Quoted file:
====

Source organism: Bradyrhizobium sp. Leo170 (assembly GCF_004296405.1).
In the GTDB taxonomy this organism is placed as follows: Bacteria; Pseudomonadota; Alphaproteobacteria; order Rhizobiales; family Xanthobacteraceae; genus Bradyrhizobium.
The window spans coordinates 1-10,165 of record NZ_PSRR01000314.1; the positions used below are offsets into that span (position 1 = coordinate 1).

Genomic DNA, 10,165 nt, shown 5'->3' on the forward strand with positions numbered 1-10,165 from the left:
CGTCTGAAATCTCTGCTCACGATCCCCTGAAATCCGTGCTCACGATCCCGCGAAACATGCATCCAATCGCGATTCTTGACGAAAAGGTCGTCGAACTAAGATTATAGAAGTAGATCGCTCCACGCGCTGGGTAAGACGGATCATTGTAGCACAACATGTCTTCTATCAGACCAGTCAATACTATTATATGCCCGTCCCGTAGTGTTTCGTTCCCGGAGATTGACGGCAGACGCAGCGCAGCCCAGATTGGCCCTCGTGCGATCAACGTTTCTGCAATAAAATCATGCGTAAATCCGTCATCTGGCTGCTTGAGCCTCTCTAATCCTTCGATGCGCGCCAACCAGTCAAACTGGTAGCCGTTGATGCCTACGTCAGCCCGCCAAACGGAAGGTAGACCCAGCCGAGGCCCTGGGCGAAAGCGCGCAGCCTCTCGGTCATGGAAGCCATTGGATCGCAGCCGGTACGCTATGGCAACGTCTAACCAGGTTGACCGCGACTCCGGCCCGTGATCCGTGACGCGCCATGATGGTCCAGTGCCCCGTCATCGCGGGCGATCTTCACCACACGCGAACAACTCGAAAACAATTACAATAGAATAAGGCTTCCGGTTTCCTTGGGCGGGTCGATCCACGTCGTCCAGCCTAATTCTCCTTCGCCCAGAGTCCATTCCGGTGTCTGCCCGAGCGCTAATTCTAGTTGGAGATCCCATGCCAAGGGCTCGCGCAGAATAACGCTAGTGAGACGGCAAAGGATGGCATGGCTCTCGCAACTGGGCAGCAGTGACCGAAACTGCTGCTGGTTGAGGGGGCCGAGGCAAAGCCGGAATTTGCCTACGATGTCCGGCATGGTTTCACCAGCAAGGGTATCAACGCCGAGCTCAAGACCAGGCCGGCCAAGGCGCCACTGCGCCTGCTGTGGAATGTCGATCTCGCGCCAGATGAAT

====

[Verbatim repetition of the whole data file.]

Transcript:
Source organism: Bradyrhizobium sp. Leo170 (assembly GCF_004296405.1).
In the GTDB taxonomy this organism is placed as follows: Bacteria; Pseudomonadota; Alphaproteobacteria; order Rhizobiales; family Xanthobacteraceae; genus Bradyrhizobium.
The window spans coordinates 1-10,165 of record NZ_PSRR01000314.1; the positions used below are offsets into that span (position 1 = coordinate 1).

Genomic DNA, 10,165 nt, shown 5'->3' on the forward strand with positions numbered 1-10,165 from the left:
CGTCTGAAATCTCTGCTCACGATCCCCTGAAATCCGTGCTCACGATCCCGCGAAACATGCATCCAATCGCGATTCTTGACGAAAAGGTCGTCGAACTAAGATTATAGAAGTAGATCGCTCCACGCGCTGGGTAAGACGGATCATTGTAGCACAACATGTCTTCTATCAGACCAGTCAATACTATTATATGCCCGTCCCGTAGTGTTTCGTTCCCGGAGATTGACGGCAGACGCAGCGCAGCCCAGATTGGCCCTCGTGCGATCAACGTTTCTGCAATAAAATCATGCGTAAATCCGTCATCTGGCTGCTTGAGCCTCTCTAATCCTTCGATGCGCGCCAACCAGTCAAACTGGTAGCCGTTGATGCCTACGTCAGCCCGCCAAACGGAAGGTAGACCCAGCCGAGGCCCTGGGCGAAAGCGCGCAGCCTCTCGGTCATGGAAGCCATTGGATCGCAGCCGGTACGCTATGGCAACGTCTAACCAGGTTGACCGCGACTCCGGCCCGTGATCCGTGACGCGCCATGATGGTCCAGTGCCCCGTCATCGCGGGCGATCTTCACCACACGCGAACAACTCGAAAACAATTACAATAGAATAAGGCTTCCGGTTTCCTTGGGCGGGTCGATCCACGTCGTCCAGCCTAATTCTCCTTCGCCCAGAGTCCATTCCGGTGTCTGCCCGAGCGCTAATTCTAGTTGGAGATCCCATGCCAAGGGCTCGCGCAGAATAACGCTAGTGAGACGGCAAAGGATGGCATGGCTCTCGCAACTGGGCAGCAGTGACCGAAACTGCTGCTGGTTGAGGGGGCCGAGGCAAAGCCGGAATTTGCCTACGATGTCCGGCATGGTTTCACCAGCAAGGGTATCAACGCCGAGCTCAAGACCAGGCCGGCCAAGGCGCCACTGCGCCTGCTGTGGAATGTCGATCTCGCGCCAGATGAAT